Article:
Every time I sat down to finish writing this essay, I had to begin again. 

The catastrophe on the page from before had blossomed into something even worse every time I picked it up again. A small late-season wildfire I mentioned in the first draft had exploded into one of the largest in Colorado history. Evacuated ranches turned included evacuated towns. 

As I scribbled out another version, the United States broke its daily COVID-19 count record with a staggering 85,085 confirmed cases in one day. No matter what day I wrote, the upcoming 2020 presidential election’s news echoed bitterly in the background. 

On another try, a barn buddy from my 20s called me up. We were close once, but when I listened to her describe her life now, I realized that I had lost her to an extremism that she may never recover from.

The endless drip of depressing news has leaked into my life beyond the page, as well. During the week, I teach basic writing to college freshmen. “I wanted to apologize for being so behind on grading your papers,” I told dozens of little screens on Zoom. “I have a rule that I don’t grade when I am tired, angry, or upset, and I have been tired, angry, or upset for the last month.”

To try to maintain a small bit of myself, I returned to taking dressage lessons once school started. For an hour every Monday, I get to think about whether or not I can see the inside eyelashes of my school horse instead of the chaos rattling outside the arena gate. At the end of the ride, I get to watch all the stablemates ears perk forward when they hear me open my container of carrots. Then I get to feel the satisfying twist of a blanket buckle after hooking the strap under the lesson mare’s belly.

Even though I know it makes me feel more human, I still wonder if riding horses is something I should be doing in 2020. Alice Bruno’s essay from March, “Is it Ethical to Keep Riding During Covid-19 Pandemic,” kept bouncing around in my brain. In it, she argued that keeping one’s feet on the ground and not in the stirrups is the responsible thing to do during a global pandemic.

I think she is right in some ways. Riding horses, even old, sleepy, good-natured ones, always has a risk of injury and a trip to the ER. If you live in a hot spot, where hospitals are at capacity, riding is probably not a great idea.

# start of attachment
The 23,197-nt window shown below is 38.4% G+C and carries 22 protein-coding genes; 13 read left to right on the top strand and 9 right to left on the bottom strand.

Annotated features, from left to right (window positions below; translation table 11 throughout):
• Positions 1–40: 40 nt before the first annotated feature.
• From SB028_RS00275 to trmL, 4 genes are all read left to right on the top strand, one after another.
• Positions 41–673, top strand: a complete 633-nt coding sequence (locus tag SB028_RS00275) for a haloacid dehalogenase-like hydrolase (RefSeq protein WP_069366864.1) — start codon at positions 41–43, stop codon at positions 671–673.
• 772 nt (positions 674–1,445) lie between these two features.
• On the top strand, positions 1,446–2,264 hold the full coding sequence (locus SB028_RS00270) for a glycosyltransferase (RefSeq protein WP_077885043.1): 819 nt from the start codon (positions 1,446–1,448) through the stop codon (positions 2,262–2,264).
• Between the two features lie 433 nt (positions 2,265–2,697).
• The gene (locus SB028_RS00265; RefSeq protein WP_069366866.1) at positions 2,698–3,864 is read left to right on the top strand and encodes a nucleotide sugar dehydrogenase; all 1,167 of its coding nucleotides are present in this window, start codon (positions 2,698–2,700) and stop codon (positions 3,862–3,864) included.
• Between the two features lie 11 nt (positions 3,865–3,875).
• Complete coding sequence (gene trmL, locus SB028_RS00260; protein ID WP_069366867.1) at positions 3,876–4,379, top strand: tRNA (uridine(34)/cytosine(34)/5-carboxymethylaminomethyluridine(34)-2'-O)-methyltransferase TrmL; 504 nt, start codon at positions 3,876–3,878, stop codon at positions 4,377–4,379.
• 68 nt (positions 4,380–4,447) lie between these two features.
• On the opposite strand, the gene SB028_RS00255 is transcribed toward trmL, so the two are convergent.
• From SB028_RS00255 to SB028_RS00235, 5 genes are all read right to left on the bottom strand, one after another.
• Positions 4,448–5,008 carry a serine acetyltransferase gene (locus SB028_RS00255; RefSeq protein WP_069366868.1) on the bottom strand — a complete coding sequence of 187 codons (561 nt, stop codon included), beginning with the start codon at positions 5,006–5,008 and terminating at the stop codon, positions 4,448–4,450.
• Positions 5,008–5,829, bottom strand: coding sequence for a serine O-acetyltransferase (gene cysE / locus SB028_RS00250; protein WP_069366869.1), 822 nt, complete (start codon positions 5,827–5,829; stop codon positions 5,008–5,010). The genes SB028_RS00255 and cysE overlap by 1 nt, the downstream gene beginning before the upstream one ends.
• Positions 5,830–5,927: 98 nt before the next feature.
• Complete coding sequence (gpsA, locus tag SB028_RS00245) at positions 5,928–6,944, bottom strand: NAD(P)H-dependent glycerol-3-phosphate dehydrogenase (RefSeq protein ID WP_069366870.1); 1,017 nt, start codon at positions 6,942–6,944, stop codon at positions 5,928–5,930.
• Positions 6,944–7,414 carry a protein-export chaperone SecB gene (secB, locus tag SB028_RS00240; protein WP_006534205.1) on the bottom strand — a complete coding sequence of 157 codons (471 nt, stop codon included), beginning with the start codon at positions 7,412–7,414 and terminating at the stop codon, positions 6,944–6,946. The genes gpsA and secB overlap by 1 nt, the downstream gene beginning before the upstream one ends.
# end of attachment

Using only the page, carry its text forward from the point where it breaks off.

Another worry I have is that it seems frivolous somehow to be riding when 7.9% of Americans are now unemployed, and more than 200,000 have died of COVID-19. In times of mass suffering, it’s important to remember that what horses cost and what they represent is tied up in a complicated history of privilege, power, and access. Yes, it is ok to grieve a canceled event or a lost opportunity. But I think it is essential to keep it in perspective: being able to ride is a gift, not a right.   

If these points are against riding right now, here are a few for it.

One is that horse spaces are some of the few left in America that cross the political strata. Bitless or shanks, fine drivers or barrel racers, conservative, progressive, or liberals, we all have to learn to get along when we pull up at the horse show parking lot. I have developed fantastic friendships far outside my echo chamber because of horses—and I am better for them.

Above all, horses provide us a rare unfettered joy even in a time when everything else is pretty darn crappy. It is this kind of pleasure that I’m trying to savor for the long winter nights of uncertainty ahead.

As we all flounder our way to the end of the year, horses have also reminded me that fear is a part of being alive. Instead of giving in to fear or trying to bury it under a pile of hollow absolutes, the best thing to do is look at, call it by its name, and be kind to ourselves and one another.

I still do not know whether I should be riding right now. But, I think I’ll take the lead from the horses in my life and just take it all one minute, one ride at a time.